What It Is and What It Isn't
Money Part IV - Store of Wealth
Douglas V. Gnazzo
Apr 5, 2006
Quality vs. Quantity
Last week we ended with a discussion
of the difference between present and future time preferences,
and how they affect direct and indirect exchange accordingly.
We saw that there are both direct and indirect credit transactions
because of different time preferences.
This week we will discuss the
importance of money retaining its purchasing power into the future.
Money is only good for one thing - to exchange for other goods.
You cannot eat or drink money.
The quality theory of money
emphasizes the purchasing power of money as the most important
determinant of a sound currency.
The quantity theory of money
emphasizes the number of units of money as being the factor of
greatest importance. The quantity theory is inferior to the quality
theory of money.
The more purchasing power that
money retains, the more goods that can be purchased with it.
If money loses purchasing power, then fewer goods can be purchased
with the same amount of money. Loss of purchasing power is loss
If the quality of money is
decreasing, then one has to accumulate more units of money to
buy the same amount of goods as before. This means that one must
work harder in order to earn more income just to stay even with
the loss of purchasing power.
When one's income buys less
than it used to, more income is needed to keep one's standard
of living the same as before.
The loss of purchasing power
is also referred to as inflation, or the debasement of the currency.
Whatever you want to call it, the bottom line is that your bottom
line is getting worse - you are losing wealth.
If the quality of our money
is losing 10% if its purchasing power, then we will have to earn
10% more units of money just to keep our standard of living the
same as before.
Since the Federal Reserve took
control in 1913, our money has lost 95% of its purchasing
power or value. This is why it takes both parents to work to
support a family today.
Our income has not
kept up with the loss of purchasing power.
This means our standard of
living is going down - not up, as the establishment would have
you believe. Just because one is in possession of more
stuff, it does not mean that they are necessarily wealthier,
or better off.
Wealth is measured by the bottom
line, after you subtract out what you owe from what you own.
If you own more than you owe,
you have a positive net worth. If you owe more than you own,
you have a negative net worth.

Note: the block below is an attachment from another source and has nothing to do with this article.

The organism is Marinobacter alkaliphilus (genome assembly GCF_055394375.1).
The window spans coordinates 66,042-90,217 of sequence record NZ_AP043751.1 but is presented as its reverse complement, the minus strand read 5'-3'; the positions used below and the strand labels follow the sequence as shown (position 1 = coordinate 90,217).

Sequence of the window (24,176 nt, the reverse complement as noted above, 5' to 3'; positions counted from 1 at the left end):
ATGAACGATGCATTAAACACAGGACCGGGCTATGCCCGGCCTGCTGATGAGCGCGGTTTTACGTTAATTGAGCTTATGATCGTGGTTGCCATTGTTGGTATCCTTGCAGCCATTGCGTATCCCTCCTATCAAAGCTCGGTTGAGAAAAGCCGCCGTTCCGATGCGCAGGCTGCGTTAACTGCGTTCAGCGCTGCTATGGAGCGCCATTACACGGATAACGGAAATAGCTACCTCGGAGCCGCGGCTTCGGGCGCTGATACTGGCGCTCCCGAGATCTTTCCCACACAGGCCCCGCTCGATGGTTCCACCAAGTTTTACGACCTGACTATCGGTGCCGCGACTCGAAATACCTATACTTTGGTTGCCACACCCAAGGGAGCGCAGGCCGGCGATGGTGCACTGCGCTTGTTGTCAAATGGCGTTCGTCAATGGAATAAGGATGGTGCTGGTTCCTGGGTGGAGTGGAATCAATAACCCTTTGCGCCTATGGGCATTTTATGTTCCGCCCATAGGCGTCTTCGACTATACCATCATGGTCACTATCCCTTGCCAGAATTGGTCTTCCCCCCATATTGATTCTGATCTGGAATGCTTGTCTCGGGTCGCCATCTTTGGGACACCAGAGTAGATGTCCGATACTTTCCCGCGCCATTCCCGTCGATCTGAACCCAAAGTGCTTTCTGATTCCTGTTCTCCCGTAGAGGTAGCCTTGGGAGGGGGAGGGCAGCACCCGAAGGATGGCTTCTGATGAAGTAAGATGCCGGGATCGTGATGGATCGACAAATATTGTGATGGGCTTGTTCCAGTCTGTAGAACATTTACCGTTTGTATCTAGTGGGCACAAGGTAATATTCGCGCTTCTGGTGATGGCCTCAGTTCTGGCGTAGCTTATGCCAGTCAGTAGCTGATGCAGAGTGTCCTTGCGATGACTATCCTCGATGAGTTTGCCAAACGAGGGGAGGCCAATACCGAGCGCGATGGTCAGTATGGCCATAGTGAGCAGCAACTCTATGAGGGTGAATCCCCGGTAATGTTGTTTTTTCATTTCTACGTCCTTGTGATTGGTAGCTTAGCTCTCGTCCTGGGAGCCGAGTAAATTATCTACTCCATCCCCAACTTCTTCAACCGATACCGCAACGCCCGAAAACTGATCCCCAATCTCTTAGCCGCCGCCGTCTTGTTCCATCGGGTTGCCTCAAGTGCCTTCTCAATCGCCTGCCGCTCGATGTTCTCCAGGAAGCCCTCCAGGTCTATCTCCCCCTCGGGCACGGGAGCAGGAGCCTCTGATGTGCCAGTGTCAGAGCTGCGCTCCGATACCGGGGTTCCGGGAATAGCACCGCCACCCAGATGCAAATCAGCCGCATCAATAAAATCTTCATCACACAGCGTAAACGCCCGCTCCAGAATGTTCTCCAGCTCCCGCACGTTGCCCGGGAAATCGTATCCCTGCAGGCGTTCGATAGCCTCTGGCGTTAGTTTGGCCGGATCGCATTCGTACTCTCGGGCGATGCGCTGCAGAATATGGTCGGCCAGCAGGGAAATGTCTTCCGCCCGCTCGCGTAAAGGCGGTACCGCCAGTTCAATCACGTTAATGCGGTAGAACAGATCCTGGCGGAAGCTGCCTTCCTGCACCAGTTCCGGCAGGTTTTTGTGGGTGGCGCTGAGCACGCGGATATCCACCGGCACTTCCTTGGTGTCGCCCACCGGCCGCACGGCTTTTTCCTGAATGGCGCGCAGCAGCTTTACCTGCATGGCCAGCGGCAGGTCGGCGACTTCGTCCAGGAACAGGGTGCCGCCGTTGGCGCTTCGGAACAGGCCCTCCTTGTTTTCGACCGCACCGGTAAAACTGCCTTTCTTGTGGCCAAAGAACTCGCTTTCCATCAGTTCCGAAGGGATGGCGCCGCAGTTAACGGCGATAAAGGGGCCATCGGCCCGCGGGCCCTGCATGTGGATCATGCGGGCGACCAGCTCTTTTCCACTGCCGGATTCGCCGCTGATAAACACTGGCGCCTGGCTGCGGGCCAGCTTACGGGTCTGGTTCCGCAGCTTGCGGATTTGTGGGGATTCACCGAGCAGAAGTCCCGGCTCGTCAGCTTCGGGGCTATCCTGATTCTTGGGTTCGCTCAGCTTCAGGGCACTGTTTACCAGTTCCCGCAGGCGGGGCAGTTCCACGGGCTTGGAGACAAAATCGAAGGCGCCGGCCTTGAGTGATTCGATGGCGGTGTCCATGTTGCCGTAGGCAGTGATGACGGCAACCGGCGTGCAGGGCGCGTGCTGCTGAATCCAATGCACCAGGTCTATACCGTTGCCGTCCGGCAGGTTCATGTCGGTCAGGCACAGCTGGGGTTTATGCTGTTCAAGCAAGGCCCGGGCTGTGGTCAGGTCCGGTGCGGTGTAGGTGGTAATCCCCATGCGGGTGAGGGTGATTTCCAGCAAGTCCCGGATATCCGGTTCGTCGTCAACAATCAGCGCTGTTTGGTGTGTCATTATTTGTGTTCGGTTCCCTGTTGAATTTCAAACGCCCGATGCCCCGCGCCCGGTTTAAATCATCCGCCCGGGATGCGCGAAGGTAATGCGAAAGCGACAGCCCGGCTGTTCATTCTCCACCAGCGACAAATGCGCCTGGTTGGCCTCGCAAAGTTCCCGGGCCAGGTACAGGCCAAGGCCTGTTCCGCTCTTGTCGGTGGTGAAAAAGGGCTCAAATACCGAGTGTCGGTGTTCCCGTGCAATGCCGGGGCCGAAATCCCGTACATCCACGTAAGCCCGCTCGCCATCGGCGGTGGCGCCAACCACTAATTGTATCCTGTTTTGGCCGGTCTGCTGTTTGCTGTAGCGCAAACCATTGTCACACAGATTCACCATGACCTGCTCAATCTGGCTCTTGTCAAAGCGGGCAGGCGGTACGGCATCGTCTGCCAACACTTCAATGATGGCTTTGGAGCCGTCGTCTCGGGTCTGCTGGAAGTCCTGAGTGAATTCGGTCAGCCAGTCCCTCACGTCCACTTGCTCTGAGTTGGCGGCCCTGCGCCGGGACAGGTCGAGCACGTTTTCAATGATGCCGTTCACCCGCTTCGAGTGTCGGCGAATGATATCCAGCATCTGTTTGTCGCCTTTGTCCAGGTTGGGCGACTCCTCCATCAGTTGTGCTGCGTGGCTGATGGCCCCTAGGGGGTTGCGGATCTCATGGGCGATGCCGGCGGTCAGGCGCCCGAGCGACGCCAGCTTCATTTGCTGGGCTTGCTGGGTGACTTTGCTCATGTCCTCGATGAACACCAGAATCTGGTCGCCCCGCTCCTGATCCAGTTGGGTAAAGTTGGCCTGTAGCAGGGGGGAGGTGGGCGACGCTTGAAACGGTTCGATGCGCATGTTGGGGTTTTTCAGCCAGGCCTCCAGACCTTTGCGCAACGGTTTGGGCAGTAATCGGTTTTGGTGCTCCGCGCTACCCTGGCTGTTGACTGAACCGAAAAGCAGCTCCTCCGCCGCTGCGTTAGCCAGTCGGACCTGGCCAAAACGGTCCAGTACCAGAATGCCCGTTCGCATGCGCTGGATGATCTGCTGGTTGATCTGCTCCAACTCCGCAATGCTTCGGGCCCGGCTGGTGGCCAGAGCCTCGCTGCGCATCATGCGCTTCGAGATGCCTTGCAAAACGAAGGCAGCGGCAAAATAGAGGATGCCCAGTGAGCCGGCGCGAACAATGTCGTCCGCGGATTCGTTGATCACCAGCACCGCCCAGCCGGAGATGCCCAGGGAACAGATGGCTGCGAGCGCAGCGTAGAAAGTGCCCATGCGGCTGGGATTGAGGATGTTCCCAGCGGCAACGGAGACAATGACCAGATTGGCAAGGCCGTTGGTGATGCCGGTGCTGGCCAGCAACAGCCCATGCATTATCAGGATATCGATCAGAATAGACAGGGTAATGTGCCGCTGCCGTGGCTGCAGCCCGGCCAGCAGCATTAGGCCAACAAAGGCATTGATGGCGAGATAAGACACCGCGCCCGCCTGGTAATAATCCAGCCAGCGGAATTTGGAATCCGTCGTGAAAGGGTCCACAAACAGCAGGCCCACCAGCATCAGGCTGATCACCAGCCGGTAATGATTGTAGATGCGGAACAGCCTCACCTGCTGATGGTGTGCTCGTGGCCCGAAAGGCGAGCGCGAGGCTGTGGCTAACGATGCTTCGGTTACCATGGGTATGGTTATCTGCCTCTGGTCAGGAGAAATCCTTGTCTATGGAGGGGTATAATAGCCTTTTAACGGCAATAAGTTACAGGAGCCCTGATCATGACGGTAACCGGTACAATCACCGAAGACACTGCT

Whatever your net worth is
- that is your bottom line - that is your financial wealth.
If the mortgage never gets
paid off in full, one does not legally own the title to their
house. The bank holds the title and owns the house until the
mortgage is paid off in full.
If an individual is fortunate
and pays off the mortgage, if taxes and other debts exist, one's
house remains subject to forfeiture.
A 30-year mortgage, if paid
every year for 30 years, adds up to 3 times the original amount
of the loan paid out as the total final cost. The extra is the
interest - the vig - paid to the man for loaning money that he
created out of nothing - by fiat.
If 2/3 thirds of the way through
all of the payments, one suddenly loses their job and cannot
pay, the bank can foreclose on the house. One must sell and move
The bank gets the
house and whatever money paid to date.
Then the banker will extend
another loan to a different party and they will purchase the
mortgage payments, and the cycle starts over anew.
Nice work if you can get it
and rest peaceful at night. It might present a slight problem
on the final day of reckoning, however, when all is weighed in
From the above we can see that
it is very important for money not to lose its purchasing power.
If the quality of our money is eroding, our standard of living
is eroding along with it.
We must work harder
and earn more income - just to stay even.
... Read the full
report on Doug's new website.
-Douglas V. Gnazzo
email: Douglas V, Gnazzo
Honest Money: What it
is and what it isn't
I : Part II : Part
III : Part IV : Part
VI : Part V : Part
VII : Part
is CEO of New England Renovation LLC, a historical restoration contractor
that specializes in restoring older buildings that are vintage historic
landmarks. He writes for numerous websites and his work appears
both here and abroad. Just recently he was honored by being
chosen as a Foundation Scholar for the Foundation for
the Advancement of Monetary Education (FAME).
V. Gnazzo. All Rights Reserved.